Hug the Trees: Part 1

Editor’s Note: This article was researched before UC San Diego’s transition to remote learning due to COVID-19. The programs discussed in this article are temporarily not available for student participation. 

If you asked UC San Diego students to name a type of tree on campus, most would respond with  eucalyptus. After all, the campus was constructed where a vast eucalyptus grove resided, and the Stuart Collection’s installments of “Trees” and “Two Running Violet V Forms” hinge on the leveling of this grove for meaning. 

However, despite the eucalyptus trees’ prevalence and recognition, they are far from being the only trees on campus. In fact, there are more than a hundred different species of trees currently growing across UCSD. The beginning of the 2019-2020 academic school year kick-started three new initiatives to encourage greater awareness and support regarding tree diversity on campus. 

In honor of Earth Day, The UCSD Guardian compiled this series to share with readers what these new campus initiatives entail and their ultimate goals. 

Tree Tours

A new opportunity to learn about and support campus sustainability emerged this year with the “Tree Tours.” These events are free, hour-long tours that teach students and faculty about the various species of trees on different parts of campus. The tours were the idea of Chris Johnson, a groundskeeper, student garden coordinator, and horticulturist. He was joined by Mike Hogan, an urban forester, in both applying and later hosting the tours. 

“On a tour, we visit an area of campus,” Johnson explained, “and talk about six or so trees, their natural and cultural history, ethnobotany, how they got their name, why they are interesting here or why they were planted, and as a Beatle friend and regular ‘customer’ added, what Beatle song each tree reminds me of.”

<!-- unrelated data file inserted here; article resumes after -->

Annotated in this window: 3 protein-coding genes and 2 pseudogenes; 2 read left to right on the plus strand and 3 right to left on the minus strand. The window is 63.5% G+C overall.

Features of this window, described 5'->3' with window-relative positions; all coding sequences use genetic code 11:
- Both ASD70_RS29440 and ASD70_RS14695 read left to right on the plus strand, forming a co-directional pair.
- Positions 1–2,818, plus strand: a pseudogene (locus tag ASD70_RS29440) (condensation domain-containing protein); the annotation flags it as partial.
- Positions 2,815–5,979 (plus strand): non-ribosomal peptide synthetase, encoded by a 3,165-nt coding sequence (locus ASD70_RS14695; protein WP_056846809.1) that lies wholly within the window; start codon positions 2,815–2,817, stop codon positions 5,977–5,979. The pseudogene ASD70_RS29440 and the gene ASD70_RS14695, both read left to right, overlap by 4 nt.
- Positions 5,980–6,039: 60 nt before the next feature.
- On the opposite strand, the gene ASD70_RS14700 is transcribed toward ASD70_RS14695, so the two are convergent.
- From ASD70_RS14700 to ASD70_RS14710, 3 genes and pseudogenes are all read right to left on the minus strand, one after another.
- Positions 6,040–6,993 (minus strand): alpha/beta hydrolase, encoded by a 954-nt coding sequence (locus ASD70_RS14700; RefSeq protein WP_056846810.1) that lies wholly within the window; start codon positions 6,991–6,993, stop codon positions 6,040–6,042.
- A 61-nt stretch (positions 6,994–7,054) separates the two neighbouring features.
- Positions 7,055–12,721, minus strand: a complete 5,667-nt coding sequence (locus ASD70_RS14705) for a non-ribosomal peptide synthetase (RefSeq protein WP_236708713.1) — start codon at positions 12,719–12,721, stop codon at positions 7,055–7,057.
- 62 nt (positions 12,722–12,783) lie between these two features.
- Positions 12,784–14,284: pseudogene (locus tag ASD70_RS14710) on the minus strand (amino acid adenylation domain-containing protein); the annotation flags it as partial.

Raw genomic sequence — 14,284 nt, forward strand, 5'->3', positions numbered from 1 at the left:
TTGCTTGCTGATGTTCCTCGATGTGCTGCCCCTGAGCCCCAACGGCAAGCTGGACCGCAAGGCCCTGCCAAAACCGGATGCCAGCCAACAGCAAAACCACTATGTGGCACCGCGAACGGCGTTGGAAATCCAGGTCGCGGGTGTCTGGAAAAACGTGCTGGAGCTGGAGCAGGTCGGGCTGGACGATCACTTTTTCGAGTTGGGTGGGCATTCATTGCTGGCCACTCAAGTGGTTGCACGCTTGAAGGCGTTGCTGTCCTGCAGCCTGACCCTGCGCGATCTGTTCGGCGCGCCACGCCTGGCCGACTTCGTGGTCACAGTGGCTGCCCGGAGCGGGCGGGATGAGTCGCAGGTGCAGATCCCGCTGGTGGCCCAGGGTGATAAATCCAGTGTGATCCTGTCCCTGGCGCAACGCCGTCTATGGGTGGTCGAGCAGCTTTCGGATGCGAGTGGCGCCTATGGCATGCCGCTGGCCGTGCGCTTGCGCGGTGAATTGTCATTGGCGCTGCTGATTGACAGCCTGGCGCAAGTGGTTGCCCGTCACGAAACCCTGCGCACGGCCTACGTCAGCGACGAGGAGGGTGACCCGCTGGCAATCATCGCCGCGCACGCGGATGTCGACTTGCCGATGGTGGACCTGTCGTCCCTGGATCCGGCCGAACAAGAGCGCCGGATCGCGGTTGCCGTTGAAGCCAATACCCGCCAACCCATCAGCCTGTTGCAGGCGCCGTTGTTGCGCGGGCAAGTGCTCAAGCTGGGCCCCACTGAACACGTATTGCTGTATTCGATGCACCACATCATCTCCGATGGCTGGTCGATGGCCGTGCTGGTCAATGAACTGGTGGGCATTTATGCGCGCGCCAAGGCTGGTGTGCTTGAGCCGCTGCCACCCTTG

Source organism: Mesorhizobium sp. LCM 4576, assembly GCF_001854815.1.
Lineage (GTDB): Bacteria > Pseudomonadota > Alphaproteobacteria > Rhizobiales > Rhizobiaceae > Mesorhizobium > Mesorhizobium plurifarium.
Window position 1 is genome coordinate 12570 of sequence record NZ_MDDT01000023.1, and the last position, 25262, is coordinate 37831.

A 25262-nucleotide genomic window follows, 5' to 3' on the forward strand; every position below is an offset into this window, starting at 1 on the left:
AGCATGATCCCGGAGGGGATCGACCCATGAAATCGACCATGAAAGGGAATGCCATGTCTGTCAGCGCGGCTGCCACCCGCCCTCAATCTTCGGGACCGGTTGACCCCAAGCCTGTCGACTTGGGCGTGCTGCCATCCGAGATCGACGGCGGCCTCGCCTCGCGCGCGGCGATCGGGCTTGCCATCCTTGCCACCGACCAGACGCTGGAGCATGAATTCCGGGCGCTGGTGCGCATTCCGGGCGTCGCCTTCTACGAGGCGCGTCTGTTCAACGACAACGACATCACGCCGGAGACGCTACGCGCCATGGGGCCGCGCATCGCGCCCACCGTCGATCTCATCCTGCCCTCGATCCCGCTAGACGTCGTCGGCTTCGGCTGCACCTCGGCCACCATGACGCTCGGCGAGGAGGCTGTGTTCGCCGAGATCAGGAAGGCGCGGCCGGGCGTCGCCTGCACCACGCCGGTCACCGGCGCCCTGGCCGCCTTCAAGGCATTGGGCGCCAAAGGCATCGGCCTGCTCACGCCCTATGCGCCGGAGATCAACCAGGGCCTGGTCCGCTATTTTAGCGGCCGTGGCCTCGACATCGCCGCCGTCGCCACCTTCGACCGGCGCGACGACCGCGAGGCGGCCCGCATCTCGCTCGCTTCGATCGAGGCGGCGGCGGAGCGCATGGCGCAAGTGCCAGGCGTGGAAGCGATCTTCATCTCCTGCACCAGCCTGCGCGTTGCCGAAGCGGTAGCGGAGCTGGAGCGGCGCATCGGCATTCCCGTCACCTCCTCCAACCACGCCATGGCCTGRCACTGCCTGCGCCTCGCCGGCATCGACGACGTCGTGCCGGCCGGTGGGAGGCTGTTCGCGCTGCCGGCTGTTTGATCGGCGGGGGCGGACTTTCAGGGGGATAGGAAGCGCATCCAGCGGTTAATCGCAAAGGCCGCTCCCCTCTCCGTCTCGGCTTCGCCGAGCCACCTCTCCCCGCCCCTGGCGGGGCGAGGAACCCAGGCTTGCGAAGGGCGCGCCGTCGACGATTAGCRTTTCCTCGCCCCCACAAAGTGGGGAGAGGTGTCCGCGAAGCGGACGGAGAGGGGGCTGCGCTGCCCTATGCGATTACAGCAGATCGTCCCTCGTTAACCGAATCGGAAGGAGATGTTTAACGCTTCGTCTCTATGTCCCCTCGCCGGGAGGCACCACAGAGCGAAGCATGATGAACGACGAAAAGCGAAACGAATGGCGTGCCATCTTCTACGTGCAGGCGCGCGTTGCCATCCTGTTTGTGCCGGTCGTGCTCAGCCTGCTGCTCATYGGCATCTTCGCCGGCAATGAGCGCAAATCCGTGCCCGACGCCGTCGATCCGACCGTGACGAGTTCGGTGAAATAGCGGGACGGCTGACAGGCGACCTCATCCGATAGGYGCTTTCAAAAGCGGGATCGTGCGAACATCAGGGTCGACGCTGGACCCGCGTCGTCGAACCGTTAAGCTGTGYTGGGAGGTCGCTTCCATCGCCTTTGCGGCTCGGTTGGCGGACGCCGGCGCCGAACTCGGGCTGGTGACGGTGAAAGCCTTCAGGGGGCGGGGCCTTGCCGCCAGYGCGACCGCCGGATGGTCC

The tours began this academic year after receiving funding from the UCSD Staff Sustainability Network in Spring 2019. According to Sustainability Engagement Manager Jennifer Bowser, this annual network award “provides funding for a staff member through a grant that helps increase awareness of sustainability on campus.” The funding Johnson received was able to pay for informative handouts and tree-related snacks — for example, pine nuts for discussions on pine trees — to tour attendees. 

“I am always thinking of ideas to push my agenda of a campus arboretum, and having been to dozens across the country, I put forward what they do. I’m not inventing anything, I’m just inventing it here,” Johnson said. “Many arboreta and gardens have tree tours, and to push tree advocacy, familiarity and knowledge come first.”

After receiving this funding, Johnson and Hogan began hosting the tours with groups ranging from three to 25 attendees across campus. As of the beginning of March, eight Tree Tours had been held, with the most recent one taking place on February 28 at the base of the Sun God statue and focusing on “the trees the Sun God sees.” Students were able to learn about the nearby tree species’ characteristics and history, and at the end of the tour, Johnson gave a seedling tree he started growing in his nursery to a student attendee. 

“I am interested in succulents and trees, so when the tours came along, I was intrigued,” Divisional Manager of Facilities Karen Wagner said. “Mike and Chris are so knowledgeable and passionate about what they do, I have become a regular. They share information on native species, but also where the non-native tree species come from. The Tree Tours have inspired me to explore new parts of the campus and learn more about its history—there really are some hidden gems out there.”

Currently, Chris Johnson spends his days tending the trees and student gardens while campus access is limited due to the COVID-19 pandemic. Tree Tours have been cancelled for the remainder of the academic year, but students interested in joining when physical classes and events resume can access the Staff Sustainability Network calendar here.

Photo by Esra Elhendy for The UCSD Guardian.

2 thoughts on “Hug the Trees: Part 1

Leave a Reply

Your email address will not be published. Required fields are marked *